The Madwoman in the Attic: The Woman Writer and the Nineteenth-Century Literacy Imagination

The Madwoman in the Attic: The Woman Writer and the Nineteenth-Century Literacy Imagination

Paperback Yale Nota Bene S

By (author) Sandra M. Gilbert, By (author) Susan Gubar

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  • Publisher: Yale University Press
  • Format: Paperback | 762 pages
  • Dimensions: 132mm x 202mm x 60mm | 700g
  • Publication date: 5 September 2000
  • Publication City/Country: New Haven
  • ISBN 10: 0300084587
  • ISBN 13: 9780300084580
  • Edition: 2, New edition
  • Edition statement: New edition
  • Sales rank: 28,961

Product description

In this work of feminist literary criticism the authors explore the works of many major 19th-century women writers. They chart a tangible desire expressed for freedom from the restraints of a confining patriarchal society and trace a distinctive female literary tradition.

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Editorial reviews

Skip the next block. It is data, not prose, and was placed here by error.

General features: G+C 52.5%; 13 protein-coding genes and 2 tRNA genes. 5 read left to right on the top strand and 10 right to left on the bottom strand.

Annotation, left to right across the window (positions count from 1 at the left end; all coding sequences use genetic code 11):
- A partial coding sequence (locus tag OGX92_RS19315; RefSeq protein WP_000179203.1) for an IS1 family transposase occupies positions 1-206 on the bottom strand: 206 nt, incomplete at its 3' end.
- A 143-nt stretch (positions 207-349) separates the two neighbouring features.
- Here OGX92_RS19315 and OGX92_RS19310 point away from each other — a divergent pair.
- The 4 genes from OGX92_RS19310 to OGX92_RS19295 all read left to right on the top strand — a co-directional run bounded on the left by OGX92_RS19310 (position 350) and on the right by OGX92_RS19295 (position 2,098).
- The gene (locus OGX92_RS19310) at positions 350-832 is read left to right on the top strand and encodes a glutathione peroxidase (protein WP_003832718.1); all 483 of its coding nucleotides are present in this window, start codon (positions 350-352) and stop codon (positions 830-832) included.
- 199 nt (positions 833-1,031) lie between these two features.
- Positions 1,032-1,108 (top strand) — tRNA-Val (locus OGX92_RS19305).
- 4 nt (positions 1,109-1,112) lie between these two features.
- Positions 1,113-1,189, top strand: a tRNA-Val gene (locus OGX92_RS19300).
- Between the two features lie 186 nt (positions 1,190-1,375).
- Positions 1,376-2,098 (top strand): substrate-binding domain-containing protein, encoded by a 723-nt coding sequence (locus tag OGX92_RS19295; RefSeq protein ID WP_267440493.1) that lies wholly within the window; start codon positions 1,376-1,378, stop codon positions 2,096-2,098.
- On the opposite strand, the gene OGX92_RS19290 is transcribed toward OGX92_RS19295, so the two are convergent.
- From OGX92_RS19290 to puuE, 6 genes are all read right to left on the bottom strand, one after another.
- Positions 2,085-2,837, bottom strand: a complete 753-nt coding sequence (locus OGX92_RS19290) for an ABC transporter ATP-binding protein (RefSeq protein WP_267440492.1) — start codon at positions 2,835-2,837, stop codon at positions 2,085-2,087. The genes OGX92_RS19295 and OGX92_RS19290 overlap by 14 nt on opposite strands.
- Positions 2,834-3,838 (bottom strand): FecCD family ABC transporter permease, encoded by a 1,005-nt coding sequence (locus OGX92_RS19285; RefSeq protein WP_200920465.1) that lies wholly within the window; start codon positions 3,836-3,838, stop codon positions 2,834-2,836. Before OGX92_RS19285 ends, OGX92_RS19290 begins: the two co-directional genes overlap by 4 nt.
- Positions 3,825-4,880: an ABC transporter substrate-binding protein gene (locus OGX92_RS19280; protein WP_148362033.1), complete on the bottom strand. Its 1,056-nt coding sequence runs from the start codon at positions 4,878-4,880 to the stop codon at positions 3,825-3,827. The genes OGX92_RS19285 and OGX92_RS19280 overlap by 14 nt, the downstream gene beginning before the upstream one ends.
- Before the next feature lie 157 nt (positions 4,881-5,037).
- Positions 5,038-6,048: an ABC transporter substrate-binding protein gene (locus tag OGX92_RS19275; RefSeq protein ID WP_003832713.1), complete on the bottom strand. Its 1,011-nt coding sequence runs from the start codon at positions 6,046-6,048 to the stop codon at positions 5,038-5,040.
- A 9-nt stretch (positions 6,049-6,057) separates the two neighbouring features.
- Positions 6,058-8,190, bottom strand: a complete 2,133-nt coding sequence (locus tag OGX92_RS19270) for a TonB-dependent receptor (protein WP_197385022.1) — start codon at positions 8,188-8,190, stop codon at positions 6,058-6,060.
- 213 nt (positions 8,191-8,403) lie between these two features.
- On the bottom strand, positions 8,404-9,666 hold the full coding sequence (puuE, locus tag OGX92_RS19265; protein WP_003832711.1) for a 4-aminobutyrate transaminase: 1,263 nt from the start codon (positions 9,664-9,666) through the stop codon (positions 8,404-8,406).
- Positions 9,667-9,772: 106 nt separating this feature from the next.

This book asks the question: If the pen is a metaphorical penis, where does that leave women writers? Answer: Not out in the cold, but boxed in the architectural shapes of patriarchal society (from the parlor to the glass coffin) and of paternal literary forms. When a woman picks up the pen, argue English professors Gilbert and Gubar (Univ. of Calif., Davis, and Indiana Univ., respectively), she is transformed from the angel of papa's house to slimy monster and falls victim to understandable anxiety. Consequently, they say, the work of 19th-century women writers is haunted by complementary images of confinement and agoraphobia; the heroine often is trapped in her mirror like Snow White or, like Jane Eyre, twin to the madwoman in the attic. Aware of their fall from Lilith's primordial power, the women writers spin images of disease and more subtle fantasies of subversion. The authors advance this picture of the female literary imagination in three relentlessly metaphoric chapters moving "toward a feminist poetics," then illustrate and amplify their theory by close (sometimes microscopic) readings of Austen, the Brontes, Eliot, Dickinson, and a score of other writers. At times their analysis strikes brilliant sparks, but at others it is merely convoluted. On a poem by Christina Rossetti, they write: "Plainly, the very act of poetic assertion, with its challenge to attempt self-definition or at least self-confrontation, elicits evasions, anxieties, hostilities, in brief painful preoccupations,' from all competitors, so that the jolly poetry game paradoxically contains the germ of just that gloom it seems designed to dispel." But on the whole it's an ambitious and provocative attempt to reevaluate some of the best and least of 19th-century writers in terms of an aesthetic of their own. (Kirkus Reviews)